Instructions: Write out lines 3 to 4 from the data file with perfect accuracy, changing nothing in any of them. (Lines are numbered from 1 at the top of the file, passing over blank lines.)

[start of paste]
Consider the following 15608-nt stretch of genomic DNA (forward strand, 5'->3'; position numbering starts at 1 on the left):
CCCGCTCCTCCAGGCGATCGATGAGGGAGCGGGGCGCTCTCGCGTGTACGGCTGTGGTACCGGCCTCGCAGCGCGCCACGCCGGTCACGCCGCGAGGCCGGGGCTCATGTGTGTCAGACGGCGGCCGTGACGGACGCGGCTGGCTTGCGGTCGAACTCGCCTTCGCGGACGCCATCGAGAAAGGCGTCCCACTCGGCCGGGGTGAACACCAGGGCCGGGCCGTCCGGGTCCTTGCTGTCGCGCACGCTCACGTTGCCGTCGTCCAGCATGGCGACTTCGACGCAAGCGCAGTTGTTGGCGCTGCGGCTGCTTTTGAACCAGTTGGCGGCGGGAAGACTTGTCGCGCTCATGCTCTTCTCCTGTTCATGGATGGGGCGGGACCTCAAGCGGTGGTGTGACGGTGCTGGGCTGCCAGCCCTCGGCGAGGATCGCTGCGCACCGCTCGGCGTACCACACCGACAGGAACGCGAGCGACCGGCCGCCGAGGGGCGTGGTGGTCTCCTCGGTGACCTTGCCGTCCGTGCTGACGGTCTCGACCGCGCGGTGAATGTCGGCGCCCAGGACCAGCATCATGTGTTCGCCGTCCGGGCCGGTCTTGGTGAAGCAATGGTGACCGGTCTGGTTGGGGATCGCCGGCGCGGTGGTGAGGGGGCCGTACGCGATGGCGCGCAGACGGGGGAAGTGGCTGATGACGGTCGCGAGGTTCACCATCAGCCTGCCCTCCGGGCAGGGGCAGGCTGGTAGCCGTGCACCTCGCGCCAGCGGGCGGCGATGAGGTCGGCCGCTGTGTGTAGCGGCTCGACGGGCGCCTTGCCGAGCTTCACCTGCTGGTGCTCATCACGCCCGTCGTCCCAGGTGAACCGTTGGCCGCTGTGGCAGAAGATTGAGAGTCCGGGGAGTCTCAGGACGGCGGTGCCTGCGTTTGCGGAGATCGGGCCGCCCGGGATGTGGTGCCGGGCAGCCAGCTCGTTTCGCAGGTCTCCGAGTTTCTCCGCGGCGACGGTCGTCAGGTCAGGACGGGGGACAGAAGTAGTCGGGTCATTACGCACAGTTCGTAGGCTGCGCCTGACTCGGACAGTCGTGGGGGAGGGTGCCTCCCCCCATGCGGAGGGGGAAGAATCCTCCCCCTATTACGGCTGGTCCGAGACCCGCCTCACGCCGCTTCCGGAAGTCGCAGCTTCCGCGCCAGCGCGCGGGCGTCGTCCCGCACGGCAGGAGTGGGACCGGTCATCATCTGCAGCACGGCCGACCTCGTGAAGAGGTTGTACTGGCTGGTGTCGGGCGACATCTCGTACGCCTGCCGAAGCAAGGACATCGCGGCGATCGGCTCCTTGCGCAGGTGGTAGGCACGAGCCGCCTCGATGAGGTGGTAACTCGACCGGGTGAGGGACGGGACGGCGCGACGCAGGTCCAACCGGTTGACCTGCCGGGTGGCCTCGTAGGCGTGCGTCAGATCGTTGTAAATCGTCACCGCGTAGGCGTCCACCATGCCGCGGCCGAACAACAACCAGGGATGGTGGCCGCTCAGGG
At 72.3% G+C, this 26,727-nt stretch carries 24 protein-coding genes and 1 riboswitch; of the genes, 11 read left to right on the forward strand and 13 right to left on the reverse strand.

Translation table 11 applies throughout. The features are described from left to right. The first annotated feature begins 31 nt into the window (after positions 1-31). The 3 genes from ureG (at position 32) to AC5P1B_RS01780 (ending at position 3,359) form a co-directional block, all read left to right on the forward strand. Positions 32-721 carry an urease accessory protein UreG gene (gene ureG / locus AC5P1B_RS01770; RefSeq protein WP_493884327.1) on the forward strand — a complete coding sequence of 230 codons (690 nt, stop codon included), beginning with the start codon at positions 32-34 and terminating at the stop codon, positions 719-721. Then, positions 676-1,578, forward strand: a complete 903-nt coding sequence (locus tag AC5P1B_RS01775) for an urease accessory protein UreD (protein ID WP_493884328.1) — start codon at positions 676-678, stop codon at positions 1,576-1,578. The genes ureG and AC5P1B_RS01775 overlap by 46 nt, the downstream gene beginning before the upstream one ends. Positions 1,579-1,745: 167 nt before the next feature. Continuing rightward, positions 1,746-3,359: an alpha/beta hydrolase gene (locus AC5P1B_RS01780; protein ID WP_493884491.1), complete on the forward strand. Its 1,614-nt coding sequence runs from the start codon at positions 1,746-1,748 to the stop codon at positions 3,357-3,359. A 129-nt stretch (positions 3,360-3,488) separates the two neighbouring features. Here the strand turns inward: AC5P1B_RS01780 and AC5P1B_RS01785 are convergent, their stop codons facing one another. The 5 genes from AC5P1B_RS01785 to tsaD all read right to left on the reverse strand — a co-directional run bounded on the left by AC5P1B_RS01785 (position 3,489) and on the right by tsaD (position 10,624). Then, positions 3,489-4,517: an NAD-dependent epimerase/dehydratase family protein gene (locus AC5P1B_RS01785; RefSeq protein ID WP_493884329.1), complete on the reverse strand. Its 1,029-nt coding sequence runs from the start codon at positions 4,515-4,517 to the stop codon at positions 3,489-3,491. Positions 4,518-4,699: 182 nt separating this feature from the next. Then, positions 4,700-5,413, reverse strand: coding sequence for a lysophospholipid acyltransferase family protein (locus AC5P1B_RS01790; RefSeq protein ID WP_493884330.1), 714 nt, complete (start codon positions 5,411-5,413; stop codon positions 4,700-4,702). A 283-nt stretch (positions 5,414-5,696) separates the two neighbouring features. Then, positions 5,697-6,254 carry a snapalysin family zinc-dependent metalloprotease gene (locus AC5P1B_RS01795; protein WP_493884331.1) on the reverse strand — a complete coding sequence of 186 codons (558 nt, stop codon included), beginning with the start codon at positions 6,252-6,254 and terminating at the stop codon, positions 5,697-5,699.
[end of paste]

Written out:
At 72.3% G+C, this 26,727-nt stretch carries 24 protein-coding genes and 1 riboswitch; of the genes, 11 read left to right on the forward strand and 13 right to left on the reverse strand.

Translation table 11 applies throughout. The features are described from left to right. The first annotated feature begins 31 nt into the window (after positions 1-31). The 3 genes from ureG (at position 32) to AC5P1B_RS01780 (ending at position 3,359) form a co-directional block, all read left to right on the forward strand. Positions 32-721 carry an urease accessory protein UreG gene (gene ureG / locus AC5P1B_RS01770; RefSeq protein WP_493884327.1) on the forward strand — a complete coding sequence of 230 codons (690 nt, stop codon included), beginning with the start codon at positions 32-34 and terminating at the stop codon, positions 719-721. Then, positions 676-1,578, forward strand: a complete 903-nt coding sequence (locus tag AC5P1B_RS01775) for an urease accessory protein UreD (protein ID WP_493884328.1) — start codon at positions 676-678, stop codon at positions 1,576-1,578. The genes ureG and AC5P1B_RS01775 overlap by 46 nt, the downstream gene beginning before the upstream one ends. Positions 1,579-1,745: 167 nt before the next feature. Continuing rightward, positions 1,746-3,359: an alpha/beta hydrolase gene (locus AC5P1B_RS01780; protein ID WP_493884491.1), complete on the forward strand. Its 1,614-nt coding sequence runs from the start codon at positions 1,746-1,748 to the stop codon at positions 3,357-3,359. A 129-nt stretch (positions 3,360-3,488) separates the two neighbouring features. Here the strand turns inward: AC5P1B_RS01780 and AC5P1B_RS01785 are convergent, their stop codons facing one another. The 5 genes from AC5P1B_RS01785 to tsaD all read right to left on the reverse strand — a co-directional run bounded on the left by AC5P1B_RS01785 (position 3,489) and on the right by tsaD (position 10,624). Then, positions 3,489-4,517: an NAD-dependent epimerase/dehydratase family protein gene (locus AC5P1B_RS01785; RefSeq protein ID WP_493884329.1), complete on the reverse strand. Its 1,029-nt coding sequence runs from the start codon at positions 4,515-4,517 to the stop codon at positions 3,489-3,491. Positions 4,518-4,699: 182 nt separating this feature from the next. Then, positions 4,700-5,413, reverse strand: coding sequence for a lysophospholipid acyltransferase family protein (locus AC5P1B_RS01790; RefSeq protein ID WP_493884330.1), 714 nt, complete (start codon positions 5,411-5,413; stop codon positions 4,700-4,702). A 283-nt stretch (positions 5,414-5,696) separates the two neighbouring features. Then, positions 5,697-6,254 carry a snapalysin family zinc-dependent metalloprotease gene (locus AC5P1B_RS01795; protein WP_493884331.1) on the reverse strand — a complete coding sequence of 186 codons (558 nt, stop codon included), beginning with the start codon at positions 6,252-6,254 and terminating at the stop codon, positions 5,697-5,699.